Prevention of hypoxic brain oedema by the administration of vasopressin receptor antagonist OPC-31260.
ABSTRACT The numerous situations which can result in cerebral hypoxic damage occur in newborn infants and in the elderly. In research aimed at more effective therapeutic intervention in ischaemic disorders of the brain, the animal model used and the principles of the causal therapy should be better outlined. The effects of the non-peptide AVPR (V2) antagonist 5-dimethylamino-1-[4-(2-methylbenzoylamino) benzoyl]-2,3,4,5-tetrahydro-1H-benzazepine hydrochloride (OPC-31260) on the cerebral oedema induced by general cerebral hypoxia were studied in rats. The general cerebral hypoxia was produced by bilateral common carotid ligation in Sprague-Dawley rats of the CFY strain. By 6h after the ligation, half of the rats had died, but the survival rate was significantly higher following OPC-31260 administration. Electron microscopic examinations revealed typical ischaemic changes after the carotid ligation, and OPC-31260 treatment did not significantly reduce the hypoxic signs in the brain cortex; only a certain decrease in the pericapillary oedema was observed. The carotid ligation increased the brain contents of water and Na(+) and enhanced the plasma AVP level. The increased brain water and Na(+) accumulation was prevented by OPC-31260 administration, but the plasma AVP level was further enhanced by OPC-31260. These results demonstrate the important role of AVP in the development of the disturbances in brain water and electrolyte balance in response to general cerebral hypoxia. The carotid ligation-induced cerebral oedema was significantly reduced following oral OPC-31260 administration. The protective mechanism exerted by OPC-31260 stems from its influence on the renal AVPR (V2). These observations might suggest an effective approach to the treatment of global hypoxia-induced cerebral oedema in humans.
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ABSTRACT: Background We ascertained the occurrence of global cerebral edema manifesting as increased brain volume in subjects with intracerebral hemorrhage (ICH) and explored the relationship between subject characteristics and three month outcomes. Methods A post-hoc analysis of a multicenter prospective study that recruited patients with ICH, elevated SBP ≥170 mm Hg, and Glasgow Coma Scale (GCS) score ≥8, who presented within 6 h of symptom onset was performed. Computed tomographic (CT) scans at baseline and 24 h, submitted to a core image laboratory, were analyzed to measure total brain, hematoma, and perihematoma edema volumes from baseline and 24-h CT scans using image analysis software. The increased brain volume was determined by subtracting the hematoma and perihematomal edema volumes from the total brain volume. Results A total of 18 (44 %) of 41 subjects had increased brain volume that developed between initial CT scan and 24-h CT scan. The median increase in brain volume among the 18 subjects was 35 cc ranging from 0.12 to 296 cc. The median baseline GCS score was 15 in both groups of subjects who experienced increased brain volume and those who did not, and the median hematoma volume was 10.18 and 6.73, respectively. Three of the 18 subjects with increased brain volume underwent concurrent neurological deterioration and one subject died during hospitalization. Conclusions We found preliminary evidence of increased cerebral brain volume in subjects with good grade and small ICHs, which may be suggestive of global cerebral edema.Neurocritical Care 06/2013; · 2.60 Impact Factor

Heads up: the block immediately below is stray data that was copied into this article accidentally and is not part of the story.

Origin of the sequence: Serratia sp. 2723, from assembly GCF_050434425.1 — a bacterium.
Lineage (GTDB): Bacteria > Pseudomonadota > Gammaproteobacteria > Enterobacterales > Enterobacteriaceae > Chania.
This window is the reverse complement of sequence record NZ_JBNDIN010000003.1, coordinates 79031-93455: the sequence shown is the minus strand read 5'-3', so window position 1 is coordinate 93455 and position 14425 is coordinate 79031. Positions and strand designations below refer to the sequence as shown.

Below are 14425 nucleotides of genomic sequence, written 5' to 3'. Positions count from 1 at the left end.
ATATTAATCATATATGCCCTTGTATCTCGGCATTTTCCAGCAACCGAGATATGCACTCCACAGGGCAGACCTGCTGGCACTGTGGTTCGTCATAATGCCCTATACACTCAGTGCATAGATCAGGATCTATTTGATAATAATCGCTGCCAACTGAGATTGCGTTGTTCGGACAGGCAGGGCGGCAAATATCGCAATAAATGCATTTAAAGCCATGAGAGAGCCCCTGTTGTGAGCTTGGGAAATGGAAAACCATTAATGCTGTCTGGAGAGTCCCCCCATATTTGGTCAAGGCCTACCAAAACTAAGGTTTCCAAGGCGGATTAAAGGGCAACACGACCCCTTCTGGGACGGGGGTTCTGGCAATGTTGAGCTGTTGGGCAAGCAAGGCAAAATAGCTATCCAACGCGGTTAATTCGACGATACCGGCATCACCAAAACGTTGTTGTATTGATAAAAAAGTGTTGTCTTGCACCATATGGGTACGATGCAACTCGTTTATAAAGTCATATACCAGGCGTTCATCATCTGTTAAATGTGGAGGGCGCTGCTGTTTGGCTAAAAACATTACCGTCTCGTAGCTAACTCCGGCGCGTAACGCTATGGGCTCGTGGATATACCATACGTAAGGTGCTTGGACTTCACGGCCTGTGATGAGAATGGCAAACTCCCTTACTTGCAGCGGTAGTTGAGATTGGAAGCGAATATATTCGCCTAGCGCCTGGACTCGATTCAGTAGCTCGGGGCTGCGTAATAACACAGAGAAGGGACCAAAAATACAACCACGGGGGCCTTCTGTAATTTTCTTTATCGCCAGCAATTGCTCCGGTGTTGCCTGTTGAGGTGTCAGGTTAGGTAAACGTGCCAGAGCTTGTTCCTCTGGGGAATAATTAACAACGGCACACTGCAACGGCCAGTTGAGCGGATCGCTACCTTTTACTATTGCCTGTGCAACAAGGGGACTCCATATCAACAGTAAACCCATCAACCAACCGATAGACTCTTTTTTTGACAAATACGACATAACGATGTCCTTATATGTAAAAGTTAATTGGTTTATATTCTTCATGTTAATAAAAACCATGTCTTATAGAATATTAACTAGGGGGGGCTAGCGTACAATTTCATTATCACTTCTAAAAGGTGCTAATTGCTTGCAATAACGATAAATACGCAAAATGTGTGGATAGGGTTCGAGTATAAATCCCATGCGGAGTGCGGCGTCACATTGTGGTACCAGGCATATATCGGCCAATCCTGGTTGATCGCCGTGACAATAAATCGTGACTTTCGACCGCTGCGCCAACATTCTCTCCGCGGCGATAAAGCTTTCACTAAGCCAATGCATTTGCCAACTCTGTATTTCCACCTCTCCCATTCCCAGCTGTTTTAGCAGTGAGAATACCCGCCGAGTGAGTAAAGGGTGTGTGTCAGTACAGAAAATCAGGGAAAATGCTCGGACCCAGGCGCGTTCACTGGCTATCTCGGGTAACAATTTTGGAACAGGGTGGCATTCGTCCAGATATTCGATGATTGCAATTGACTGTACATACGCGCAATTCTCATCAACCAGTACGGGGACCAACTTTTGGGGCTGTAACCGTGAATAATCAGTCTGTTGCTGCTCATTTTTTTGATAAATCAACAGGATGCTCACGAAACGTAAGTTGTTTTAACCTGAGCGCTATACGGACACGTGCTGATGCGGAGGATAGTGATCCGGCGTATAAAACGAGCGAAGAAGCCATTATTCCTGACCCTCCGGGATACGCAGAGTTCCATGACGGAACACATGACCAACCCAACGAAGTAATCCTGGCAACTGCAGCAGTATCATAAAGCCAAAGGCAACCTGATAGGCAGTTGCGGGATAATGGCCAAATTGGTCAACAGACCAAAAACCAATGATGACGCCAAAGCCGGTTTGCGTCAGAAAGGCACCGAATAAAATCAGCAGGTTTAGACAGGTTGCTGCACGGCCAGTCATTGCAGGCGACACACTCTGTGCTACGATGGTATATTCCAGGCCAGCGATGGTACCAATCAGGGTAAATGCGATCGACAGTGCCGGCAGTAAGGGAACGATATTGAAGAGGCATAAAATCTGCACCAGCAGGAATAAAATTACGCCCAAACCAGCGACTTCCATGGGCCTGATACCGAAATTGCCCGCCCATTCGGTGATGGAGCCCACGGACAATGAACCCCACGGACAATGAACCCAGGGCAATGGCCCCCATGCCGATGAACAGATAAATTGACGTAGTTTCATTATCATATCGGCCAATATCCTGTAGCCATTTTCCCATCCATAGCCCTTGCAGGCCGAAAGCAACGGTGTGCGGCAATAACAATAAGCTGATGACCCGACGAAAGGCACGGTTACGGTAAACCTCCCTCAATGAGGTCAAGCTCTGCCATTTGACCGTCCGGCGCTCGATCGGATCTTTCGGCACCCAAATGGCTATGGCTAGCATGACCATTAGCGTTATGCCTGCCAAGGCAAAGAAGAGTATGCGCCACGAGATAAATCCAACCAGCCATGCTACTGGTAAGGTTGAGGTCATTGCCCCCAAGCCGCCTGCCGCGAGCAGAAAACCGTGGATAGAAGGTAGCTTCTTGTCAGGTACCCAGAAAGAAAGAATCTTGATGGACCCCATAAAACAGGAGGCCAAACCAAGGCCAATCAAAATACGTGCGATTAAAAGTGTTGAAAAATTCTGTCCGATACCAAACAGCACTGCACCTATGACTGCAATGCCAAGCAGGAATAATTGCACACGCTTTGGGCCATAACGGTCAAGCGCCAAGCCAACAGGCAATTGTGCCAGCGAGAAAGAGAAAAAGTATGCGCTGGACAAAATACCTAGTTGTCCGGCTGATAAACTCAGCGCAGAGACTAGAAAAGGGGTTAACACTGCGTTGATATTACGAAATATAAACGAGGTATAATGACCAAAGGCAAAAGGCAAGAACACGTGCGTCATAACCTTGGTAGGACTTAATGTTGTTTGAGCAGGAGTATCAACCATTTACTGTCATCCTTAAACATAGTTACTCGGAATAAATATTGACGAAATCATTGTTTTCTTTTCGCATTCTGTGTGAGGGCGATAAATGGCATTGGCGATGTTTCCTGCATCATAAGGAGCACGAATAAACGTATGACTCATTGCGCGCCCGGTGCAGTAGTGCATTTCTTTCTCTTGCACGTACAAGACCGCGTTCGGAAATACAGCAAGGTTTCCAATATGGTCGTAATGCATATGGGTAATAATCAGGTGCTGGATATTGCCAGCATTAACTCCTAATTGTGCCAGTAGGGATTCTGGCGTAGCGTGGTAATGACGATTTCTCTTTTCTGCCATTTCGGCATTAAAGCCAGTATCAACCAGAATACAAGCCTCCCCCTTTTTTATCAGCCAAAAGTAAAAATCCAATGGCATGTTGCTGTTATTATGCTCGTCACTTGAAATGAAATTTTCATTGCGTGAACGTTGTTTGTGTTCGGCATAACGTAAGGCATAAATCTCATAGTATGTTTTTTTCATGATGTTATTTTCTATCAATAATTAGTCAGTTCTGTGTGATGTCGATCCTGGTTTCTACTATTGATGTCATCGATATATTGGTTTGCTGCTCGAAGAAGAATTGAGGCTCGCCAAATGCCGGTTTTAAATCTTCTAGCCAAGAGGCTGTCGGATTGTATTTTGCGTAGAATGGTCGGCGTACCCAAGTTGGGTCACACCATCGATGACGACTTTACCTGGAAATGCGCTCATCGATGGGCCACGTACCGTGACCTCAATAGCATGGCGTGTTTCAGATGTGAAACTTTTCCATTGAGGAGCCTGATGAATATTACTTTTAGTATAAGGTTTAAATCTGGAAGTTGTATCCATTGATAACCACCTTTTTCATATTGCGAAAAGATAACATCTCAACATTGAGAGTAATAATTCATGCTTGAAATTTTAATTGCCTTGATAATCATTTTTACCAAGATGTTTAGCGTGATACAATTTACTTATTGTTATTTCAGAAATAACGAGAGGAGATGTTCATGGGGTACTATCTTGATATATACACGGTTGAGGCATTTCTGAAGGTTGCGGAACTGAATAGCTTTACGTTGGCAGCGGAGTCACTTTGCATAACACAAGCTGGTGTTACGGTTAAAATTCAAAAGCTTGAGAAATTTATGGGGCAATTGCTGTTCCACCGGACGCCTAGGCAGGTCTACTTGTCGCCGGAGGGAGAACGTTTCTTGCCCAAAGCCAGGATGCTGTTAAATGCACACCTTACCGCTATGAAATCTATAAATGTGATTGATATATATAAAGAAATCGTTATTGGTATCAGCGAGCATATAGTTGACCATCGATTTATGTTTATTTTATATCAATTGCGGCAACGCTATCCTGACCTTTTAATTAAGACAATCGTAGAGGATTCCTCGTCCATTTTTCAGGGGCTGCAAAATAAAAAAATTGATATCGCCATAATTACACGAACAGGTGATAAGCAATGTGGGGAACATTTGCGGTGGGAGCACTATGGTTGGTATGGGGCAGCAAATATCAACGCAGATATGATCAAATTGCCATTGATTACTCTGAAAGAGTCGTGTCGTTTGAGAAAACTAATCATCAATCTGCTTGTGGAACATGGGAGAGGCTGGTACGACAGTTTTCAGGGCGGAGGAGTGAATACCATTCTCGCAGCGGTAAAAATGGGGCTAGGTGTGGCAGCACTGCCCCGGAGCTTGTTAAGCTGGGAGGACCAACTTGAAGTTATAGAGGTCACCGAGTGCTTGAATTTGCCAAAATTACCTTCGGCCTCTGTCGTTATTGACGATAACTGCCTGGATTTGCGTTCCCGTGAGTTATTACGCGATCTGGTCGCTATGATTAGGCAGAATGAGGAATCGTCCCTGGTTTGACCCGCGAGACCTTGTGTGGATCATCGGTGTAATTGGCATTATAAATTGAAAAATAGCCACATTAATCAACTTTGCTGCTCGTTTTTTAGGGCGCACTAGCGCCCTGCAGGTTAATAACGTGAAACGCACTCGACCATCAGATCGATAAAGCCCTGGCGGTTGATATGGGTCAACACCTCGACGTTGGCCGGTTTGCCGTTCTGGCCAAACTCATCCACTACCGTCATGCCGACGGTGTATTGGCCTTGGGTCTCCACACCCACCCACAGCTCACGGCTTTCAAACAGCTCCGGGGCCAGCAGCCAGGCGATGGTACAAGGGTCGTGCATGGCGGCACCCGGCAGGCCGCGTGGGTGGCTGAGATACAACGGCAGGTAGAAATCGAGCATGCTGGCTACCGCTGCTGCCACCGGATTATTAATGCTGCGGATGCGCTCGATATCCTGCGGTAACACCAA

- European Neurology 07/2013; 70(3-4):142-148. · 1.36 Impact Factor
Chapter: Brain Edema in Neurological Diseases[Show abstract] [Hide abstract]
ABSTRACT: In the brain, the transport of water and solute is precisely regulated. This maintains a stable and unique microenvironment that is critical to brain function. Cerebral edema results from the excess of fluid in the brain’s intra- and extracellular spaces. This occurs in response to a wide variety of insults, including cerebral ischemia, hypoxia, infection, brain tumors, and neuroinflammation. Cytotoxic edema leads to intracellular swelling without alterations in vascular permeability. Vasogenic edema is associated with damage to the blood–brain barrier. These types of edema rarely exist in isolation. In most neuropathological conditions, one type of edema predominates, but both coexist. This chapter focuses on the major molecular mechanisms triggering brain edema, including alterations in ion channels and transporters, matrix metalloproteinases, tight junction protein degradation, free radicals, and products of the arachidonic acid metabolism. We review present knowledge of the contribution to brain edema of molecules such as aquaporins, vasopressin, vascular endothelial growth factor, angiopoietins, and bradykinin. We further examine brain imaging modalities that have revolutionized clinical diagnosis of cerebral edema. Finally, we provide a critical evaluation of the current strategies for the treatment of brain edema. KeywordsVasogenic edema-Neurovascular unit-Matrix metalloproteinases-Aquaporins-Blood–brain barrier-Imaging01/2010: pages 125-168;